As COVID-19 continues to restrict international travel, holidaying closer to home has become the vacation of choice for many families and new camping sites in Victoria are being opened up to meet that demand.

Key points:

  • The Andrews Labor government made an election commitment to allow camping on licensed river frontages across the state
  • It caught farmers by surprise and they voiced their concerns at a protest in Melbourne earlier this year
  • At first, camping will be allowed at just 27 sites from September

As a first step, the Victorian government is allowing camping on 27 river frontages in northern Victoria that are currently licensed by farmers.

There has been no explanation about how camp bookings and camper behaviour will be managed.

Twenty-seven sites along the Goulburn, Broken, Ovens, Campaspe, Loddon and Murray Rivers will be opened up for camping but the specific locations along those rivers are yet to be released.

The government said hundreds more sites would follow after a consultation period that resulted in 1,100 submissions.

Lynne Riley stands on the steps of Parliament House with a placard which says 'no justice integrity'

Rutherglen’s Lynne Riley protests the government’s planned introduction of camping along licensed river frontages.(

ABC Gippsland: Peter Somerville

)

New northern rivers campsites

Rutherglen farmer Lynne Riley said farmers were feeling overly anxious about the new law. 

“We have been uninformed from the beginning, we have been treated with no respect,” he said.

An aerial image of a river flowing through green paddocks at the bottom of a mountain valley.

River frontages like this one in Victoria’s east could be opened up to campers.(

ABC Gippsland: Peter Somerville

)

The Andrews Labor government previously said its election commitment to allow camping on all licensed river frontages across the state would allow people to enjoy more of Victoria’s waterways.

Victorians are already permitted to fish, walk and picnic along licensed river frontages and camping will be introduced on September 1.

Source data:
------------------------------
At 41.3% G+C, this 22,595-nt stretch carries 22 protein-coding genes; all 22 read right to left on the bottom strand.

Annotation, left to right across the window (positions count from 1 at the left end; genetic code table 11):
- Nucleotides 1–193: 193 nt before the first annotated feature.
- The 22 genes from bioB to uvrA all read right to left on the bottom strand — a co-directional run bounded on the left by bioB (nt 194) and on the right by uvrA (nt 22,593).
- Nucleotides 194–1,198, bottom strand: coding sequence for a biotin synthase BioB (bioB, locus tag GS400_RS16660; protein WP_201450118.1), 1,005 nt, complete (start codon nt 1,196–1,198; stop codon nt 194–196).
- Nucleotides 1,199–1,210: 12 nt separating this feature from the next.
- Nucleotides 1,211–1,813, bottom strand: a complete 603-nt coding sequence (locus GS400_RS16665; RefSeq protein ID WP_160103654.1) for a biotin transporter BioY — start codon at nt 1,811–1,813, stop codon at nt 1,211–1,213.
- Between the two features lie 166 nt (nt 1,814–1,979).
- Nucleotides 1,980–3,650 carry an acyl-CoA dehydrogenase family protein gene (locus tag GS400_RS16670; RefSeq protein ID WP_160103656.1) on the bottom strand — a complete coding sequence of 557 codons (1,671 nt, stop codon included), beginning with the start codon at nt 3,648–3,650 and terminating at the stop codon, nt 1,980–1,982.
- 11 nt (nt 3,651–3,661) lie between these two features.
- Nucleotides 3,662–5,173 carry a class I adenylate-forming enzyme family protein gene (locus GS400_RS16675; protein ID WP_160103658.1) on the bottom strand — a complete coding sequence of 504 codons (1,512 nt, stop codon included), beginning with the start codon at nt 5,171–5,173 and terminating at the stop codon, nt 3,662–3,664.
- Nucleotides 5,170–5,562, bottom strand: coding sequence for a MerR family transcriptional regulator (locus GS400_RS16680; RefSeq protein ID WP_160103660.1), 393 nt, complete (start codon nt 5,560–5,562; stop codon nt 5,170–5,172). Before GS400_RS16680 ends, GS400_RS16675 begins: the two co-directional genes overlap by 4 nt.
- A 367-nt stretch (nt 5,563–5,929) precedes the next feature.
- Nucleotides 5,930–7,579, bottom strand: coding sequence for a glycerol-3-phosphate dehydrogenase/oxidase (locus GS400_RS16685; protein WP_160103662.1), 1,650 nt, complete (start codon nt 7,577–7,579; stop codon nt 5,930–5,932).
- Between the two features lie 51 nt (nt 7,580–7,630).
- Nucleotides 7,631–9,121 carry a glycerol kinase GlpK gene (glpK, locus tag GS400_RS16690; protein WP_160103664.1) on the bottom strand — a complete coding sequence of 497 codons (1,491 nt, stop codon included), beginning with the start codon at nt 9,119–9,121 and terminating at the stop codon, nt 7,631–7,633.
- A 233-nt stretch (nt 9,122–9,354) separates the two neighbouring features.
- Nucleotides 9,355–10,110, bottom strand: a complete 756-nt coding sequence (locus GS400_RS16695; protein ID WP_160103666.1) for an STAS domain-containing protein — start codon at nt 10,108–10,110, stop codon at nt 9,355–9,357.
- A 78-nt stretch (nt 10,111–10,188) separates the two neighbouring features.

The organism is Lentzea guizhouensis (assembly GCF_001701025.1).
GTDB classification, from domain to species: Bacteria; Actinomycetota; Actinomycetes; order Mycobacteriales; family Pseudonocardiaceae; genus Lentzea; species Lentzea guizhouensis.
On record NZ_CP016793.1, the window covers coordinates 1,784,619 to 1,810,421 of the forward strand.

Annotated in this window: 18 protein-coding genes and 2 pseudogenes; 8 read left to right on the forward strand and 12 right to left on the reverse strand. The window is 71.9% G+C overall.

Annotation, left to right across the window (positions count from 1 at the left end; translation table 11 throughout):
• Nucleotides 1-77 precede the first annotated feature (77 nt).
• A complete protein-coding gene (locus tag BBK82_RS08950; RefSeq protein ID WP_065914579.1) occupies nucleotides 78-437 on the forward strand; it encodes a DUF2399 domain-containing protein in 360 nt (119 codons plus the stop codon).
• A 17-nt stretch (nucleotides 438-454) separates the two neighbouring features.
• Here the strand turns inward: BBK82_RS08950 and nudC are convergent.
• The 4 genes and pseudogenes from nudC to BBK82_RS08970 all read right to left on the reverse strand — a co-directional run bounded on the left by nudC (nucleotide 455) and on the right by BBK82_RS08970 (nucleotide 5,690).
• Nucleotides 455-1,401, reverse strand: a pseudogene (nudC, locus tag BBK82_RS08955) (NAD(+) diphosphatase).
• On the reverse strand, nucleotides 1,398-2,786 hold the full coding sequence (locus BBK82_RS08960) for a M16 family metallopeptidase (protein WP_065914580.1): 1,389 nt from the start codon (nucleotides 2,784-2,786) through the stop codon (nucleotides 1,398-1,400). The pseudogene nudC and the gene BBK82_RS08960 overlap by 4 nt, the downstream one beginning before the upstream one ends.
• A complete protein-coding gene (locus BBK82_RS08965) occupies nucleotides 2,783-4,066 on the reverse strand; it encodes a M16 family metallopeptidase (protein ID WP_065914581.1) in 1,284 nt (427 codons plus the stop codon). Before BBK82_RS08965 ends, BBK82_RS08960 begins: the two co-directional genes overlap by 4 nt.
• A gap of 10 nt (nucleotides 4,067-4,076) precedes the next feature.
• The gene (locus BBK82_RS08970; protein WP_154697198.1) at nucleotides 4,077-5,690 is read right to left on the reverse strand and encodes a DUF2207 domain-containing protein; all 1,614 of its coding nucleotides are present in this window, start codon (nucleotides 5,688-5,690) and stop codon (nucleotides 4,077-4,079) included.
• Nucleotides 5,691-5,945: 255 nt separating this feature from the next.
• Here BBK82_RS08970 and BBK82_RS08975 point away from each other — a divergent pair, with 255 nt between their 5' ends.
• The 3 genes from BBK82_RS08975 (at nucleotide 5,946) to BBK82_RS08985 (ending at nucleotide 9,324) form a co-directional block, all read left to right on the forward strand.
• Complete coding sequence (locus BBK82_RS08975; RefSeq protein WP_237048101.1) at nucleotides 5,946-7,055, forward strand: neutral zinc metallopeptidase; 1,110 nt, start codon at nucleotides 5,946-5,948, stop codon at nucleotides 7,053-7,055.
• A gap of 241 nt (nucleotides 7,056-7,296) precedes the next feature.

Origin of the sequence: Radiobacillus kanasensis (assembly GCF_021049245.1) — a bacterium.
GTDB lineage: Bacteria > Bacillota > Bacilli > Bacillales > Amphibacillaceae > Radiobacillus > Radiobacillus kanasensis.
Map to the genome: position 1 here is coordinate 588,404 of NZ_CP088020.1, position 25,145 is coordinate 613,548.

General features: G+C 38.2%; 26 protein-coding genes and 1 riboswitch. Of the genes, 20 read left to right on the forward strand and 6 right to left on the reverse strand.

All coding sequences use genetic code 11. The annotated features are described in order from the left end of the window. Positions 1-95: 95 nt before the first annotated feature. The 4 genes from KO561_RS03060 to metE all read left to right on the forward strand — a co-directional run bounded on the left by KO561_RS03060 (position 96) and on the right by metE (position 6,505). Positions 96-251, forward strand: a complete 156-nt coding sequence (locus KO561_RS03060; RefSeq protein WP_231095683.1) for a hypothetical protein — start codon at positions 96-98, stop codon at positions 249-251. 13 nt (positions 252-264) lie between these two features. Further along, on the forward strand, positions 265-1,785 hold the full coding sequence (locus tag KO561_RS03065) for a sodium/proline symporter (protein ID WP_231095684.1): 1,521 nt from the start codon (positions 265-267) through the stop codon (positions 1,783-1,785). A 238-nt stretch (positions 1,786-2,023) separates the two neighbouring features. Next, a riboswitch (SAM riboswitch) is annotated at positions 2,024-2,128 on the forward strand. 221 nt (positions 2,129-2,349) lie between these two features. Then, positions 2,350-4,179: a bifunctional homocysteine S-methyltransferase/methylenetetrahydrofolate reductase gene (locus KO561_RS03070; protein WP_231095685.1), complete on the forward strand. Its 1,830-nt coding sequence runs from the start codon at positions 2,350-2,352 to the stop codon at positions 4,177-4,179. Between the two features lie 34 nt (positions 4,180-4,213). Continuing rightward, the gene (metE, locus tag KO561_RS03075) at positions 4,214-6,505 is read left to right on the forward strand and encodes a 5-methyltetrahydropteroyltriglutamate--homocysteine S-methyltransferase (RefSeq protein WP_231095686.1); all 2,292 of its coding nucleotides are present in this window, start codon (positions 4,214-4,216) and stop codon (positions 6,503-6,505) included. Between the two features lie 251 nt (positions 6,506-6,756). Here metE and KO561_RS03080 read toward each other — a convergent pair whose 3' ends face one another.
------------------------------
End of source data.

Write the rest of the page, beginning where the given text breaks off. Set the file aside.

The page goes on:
In a statement, Environment Minister Lily D’Ambrosio said the government was reviewing potential sites to ensure environmental and agricultural concerns were considered.

Farmers ‘utterly frustrated’ 

Farmers pay a license fee to manage and graze livestock along river frontage land bordering their properties, and, if the gates are left open to campers, farmers are concerned they will be left to deal with their rubbish and waste.

Sally Buckingham who farms along the Rose River, 50 kilometres south of Myrtleford, told the Victorian Country Hour, she and her husband had spent more than 30 years looking after their river frontage.

“We have got rid of the blackberries and we have planted native trees, which we have spent decades looking after,” she said.

Ms Buckingham said public liability was also a huge concern.

“Along the river you get a lot of trees that simply fall down and that’s obviously a huge concern for safety,” she said.

“We can’t be expected to hire arborists to go along our river frontage and basically tell us which trees need to come down in case there are campers who could then get hurt.”

Ms Buckingham is also concerned that her property will become a thoroughfare for campers to access the river.

VFF calls for government explanation

Victorian Farmers Federation (VFF) president Emma Germano said the government must immediately explain exactly where the campsites will be and how the camping regulations will work.

“It’s about the principle of it,” she said.

“If I lease something off you and my lease says I am responsible for that land, it is my problem to look after that land … how does that lease get unwound with an election commitment?

Gippsland farmer Geoff Gooch farms along the Latrobe River near Sale and is concerned that farmers like himself will be placed in confronting and potentially dangerous situations if campers are let loose on agricultural land.

“It appears the push has come from VR Fish to open up the rivers in north-east Victoria,” he said.

The ABC approached Victorian environment minister Lily D’Ambrosio and the Victorian minister for fishing and boating Melissa Horne but they declined to be interviewed.

Victoria’s agriculture minister Mary-Anne Thomas said if farmers had concerns with problematic behaviour they would be able to raise them with authorities.

“Let’s go back and remember people have always been able to access this land and any threats to biosecurity are … extremely minimal,” Ms Thomas said.

The Department of Environment, Land, Water and Planning, Victorian Fisheries Authority and Parks Victoria will be tasked with enforcing the restrictions.

Posted , updated 

Farm gates forced open as government grants access to new riverfront campsites
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